learn reflexology
27 Feb

Alcohol is the leading cause of death for men aged between 16 and 54 and leads to 30,000 deaths each year.

In the UK alcohol consumption has nearly doubled since the 1960s. According to the Global Drug Survey, Britons get drunk an average of once a week, and one in ten of us are drunk on five or more days a week. Almost 11 million of us drink at levels that pose a risk to our health.

Alcohol has a major effect on our physical and mental well being and we should be encouraging everyone to drink less.

Even relatively modest amounts of alcohol impair a person’s judgment. One main reason is that the part of the brain that keeps you in control the frontal cortex is the first part switched off by booze.

Alcohol most damaging drug

Alcohol is by some margin the most damaging drug of all. Why? Because of the harm it does to society as well as to the individual with taxpayers picking up the huge bill. Similar studies have been carried out since in Europe and Australia, each with the same outcome.

Public drunkenness costs UK taxpayers more than £6 billion a year and costs the NHS over £3 billion.
In the past 50 years deaths from liver disease in the UK have increased five-fold and today around half of all people in beds in orthopaedic wards are there because of alcohol-related injuries.

Research shows that just a single drink a day increases the risk of breast cancer. Even light to moderate drinking raises your risk of developing an irregular heartbeat (cardiac arrhythmia), which can make you feel faint, short of breath and potentially lead to a stroke.

Most people still think the chief danger from drinking too much is cirrhosis of the liver. It isn’t: the biggest killers associated with alcohol are strokes and heart attacks. After that come various liver diseases and at least eight different types of cancer.

Alcohol and Dementia

Drinking also causes brain damage: at least one in five cases of dementia, it’s thought, is probably due to alcohol.

A 30-year study found evidence of faster cognitive decline in people who drank only up to seven units weekly, than in teetotalers. That’s the equivalent of having two large glasses of wine plus a small shot of spirits in a week.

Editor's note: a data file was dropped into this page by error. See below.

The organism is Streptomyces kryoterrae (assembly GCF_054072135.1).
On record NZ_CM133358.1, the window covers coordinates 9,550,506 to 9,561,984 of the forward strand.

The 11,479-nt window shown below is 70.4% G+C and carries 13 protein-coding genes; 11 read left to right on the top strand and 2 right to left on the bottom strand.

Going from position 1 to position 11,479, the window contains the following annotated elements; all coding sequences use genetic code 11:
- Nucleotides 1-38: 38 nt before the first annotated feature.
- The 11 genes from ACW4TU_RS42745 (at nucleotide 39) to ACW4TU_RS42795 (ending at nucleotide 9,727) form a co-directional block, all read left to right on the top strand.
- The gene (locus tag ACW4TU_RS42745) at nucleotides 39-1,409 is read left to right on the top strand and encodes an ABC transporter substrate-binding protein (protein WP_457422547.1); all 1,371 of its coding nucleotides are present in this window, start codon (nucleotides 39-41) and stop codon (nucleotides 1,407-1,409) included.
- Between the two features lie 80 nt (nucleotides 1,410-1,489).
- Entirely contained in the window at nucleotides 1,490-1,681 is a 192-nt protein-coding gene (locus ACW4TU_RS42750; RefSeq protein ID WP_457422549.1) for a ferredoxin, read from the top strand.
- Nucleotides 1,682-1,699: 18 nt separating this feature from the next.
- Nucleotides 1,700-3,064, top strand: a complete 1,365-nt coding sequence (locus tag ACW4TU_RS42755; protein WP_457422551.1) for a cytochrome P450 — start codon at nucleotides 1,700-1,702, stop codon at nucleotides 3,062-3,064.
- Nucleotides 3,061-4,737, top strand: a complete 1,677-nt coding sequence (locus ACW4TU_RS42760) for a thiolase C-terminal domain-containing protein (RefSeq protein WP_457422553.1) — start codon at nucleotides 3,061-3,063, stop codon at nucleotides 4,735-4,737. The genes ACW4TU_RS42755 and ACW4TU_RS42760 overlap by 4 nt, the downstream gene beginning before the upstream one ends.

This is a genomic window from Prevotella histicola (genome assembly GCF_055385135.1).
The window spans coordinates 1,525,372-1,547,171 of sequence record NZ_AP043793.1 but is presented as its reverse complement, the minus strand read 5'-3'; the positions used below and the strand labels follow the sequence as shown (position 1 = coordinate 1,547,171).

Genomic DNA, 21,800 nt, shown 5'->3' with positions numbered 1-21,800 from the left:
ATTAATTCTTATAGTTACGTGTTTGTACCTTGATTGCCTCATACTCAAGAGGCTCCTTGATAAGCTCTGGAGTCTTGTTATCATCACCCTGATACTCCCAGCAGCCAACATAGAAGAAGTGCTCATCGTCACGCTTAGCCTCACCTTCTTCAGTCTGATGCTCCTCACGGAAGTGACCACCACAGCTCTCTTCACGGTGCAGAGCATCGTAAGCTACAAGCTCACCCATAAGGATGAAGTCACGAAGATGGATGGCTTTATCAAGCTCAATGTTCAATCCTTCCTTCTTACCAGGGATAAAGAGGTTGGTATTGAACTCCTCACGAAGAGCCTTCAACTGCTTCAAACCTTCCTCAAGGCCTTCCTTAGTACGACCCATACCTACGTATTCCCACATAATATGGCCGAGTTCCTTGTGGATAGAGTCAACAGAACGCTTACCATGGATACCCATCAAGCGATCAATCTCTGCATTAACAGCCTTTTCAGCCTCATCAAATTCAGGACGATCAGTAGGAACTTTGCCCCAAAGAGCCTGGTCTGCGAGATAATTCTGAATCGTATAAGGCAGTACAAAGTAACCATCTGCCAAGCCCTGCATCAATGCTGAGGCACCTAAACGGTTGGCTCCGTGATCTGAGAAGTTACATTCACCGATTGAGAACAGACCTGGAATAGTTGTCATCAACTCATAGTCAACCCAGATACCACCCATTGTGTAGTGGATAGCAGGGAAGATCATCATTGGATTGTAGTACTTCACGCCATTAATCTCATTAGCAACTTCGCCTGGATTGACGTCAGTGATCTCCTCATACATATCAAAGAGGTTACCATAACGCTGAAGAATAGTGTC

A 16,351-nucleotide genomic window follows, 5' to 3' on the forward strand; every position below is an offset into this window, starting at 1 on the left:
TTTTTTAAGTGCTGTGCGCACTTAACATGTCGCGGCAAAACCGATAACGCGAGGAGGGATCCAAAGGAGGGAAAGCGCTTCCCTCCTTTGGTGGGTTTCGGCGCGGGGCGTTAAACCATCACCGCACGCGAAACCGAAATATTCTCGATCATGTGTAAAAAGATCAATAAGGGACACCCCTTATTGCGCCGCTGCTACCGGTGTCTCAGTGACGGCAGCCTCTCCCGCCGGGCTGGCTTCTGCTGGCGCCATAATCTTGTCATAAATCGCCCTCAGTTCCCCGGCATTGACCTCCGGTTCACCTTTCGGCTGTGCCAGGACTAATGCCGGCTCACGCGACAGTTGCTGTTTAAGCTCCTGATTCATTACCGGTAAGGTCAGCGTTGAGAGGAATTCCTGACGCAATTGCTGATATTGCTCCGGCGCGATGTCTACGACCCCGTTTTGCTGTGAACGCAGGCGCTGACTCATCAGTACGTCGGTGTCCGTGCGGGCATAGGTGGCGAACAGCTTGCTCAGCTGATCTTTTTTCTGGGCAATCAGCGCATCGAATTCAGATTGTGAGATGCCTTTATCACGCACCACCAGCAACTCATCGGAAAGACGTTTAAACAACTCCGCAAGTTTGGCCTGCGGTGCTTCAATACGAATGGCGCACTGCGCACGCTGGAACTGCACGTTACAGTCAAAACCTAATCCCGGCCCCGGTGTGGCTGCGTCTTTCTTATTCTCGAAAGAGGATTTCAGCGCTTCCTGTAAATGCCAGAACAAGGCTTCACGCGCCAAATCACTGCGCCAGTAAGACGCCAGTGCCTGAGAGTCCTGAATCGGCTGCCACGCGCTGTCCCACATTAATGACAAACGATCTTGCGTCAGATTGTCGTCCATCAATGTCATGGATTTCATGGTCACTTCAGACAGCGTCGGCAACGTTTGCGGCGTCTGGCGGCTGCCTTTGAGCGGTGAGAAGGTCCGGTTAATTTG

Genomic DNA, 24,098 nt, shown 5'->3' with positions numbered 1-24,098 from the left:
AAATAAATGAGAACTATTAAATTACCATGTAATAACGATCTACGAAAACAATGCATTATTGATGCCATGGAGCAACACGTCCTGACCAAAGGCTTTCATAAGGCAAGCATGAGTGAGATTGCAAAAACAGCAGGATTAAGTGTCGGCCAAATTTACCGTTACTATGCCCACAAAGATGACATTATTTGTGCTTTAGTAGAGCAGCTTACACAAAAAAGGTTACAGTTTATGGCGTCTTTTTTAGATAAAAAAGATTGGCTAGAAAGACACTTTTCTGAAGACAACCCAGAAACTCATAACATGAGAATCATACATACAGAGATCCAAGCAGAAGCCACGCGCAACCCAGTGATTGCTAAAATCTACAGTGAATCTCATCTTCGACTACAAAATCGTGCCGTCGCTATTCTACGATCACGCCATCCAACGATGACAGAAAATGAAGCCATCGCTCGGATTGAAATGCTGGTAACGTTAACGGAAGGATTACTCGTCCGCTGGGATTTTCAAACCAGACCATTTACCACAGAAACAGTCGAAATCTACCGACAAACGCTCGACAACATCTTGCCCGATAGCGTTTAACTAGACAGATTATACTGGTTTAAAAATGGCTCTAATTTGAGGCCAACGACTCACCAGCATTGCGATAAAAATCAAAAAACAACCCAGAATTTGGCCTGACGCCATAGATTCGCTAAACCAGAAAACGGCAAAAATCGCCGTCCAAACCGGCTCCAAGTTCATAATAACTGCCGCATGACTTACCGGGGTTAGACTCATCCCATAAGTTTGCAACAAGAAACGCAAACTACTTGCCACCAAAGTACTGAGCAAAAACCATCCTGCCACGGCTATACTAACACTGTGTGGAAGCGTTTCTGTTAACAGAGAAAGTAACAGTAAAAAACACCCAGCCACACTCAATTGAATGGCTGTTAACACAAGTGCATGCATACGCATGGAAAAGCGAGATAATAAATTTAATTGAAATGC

Don’t think you’re a safe driver if you’re under the legal limit of blood alcohol level (which allows a man to drink roughly four units, or two pints, and a woman three units or a large glass of wine.)

A 2010 government report concluded that if your blood alcohol concentration is between 50mg and 80mg. you are up to six times more likely to die in a collision than if you’d drunk nothing at all. Having alcohol in your blood has an even greater impact on whether you die as a result of a crash.

You may think having just one pint of beer for the road is perfectly all right, but even that is doubtful.
New neuroscience research from Sussex University found that just one pint can compromise your road safety. Your co-ordination may not be affected, but you’ll have an exaggerated feeling of being in control of the car — and overconfidence can be dangerous.

There’s another mistake a lot of people make: they think it’s OK to drink a bit more on holiday. It’s not. If a woman drinks Five units a day (less than three standard glasses of wine) for just two or three weeks, she has five times more risk than a teetotaler of developing a fatty liver — the first stage of serious liver disease. For men, it’s eight units a day.

You may think you’ll be fine if you follow the UK chief medical officer’s advice to drink no more than 14 units a week.

And if you stick to these levels (roughly two pints of beer or two glasses of wine a day, spread out over three days a week, with days off in between), your risk of dying is greatly reduced.

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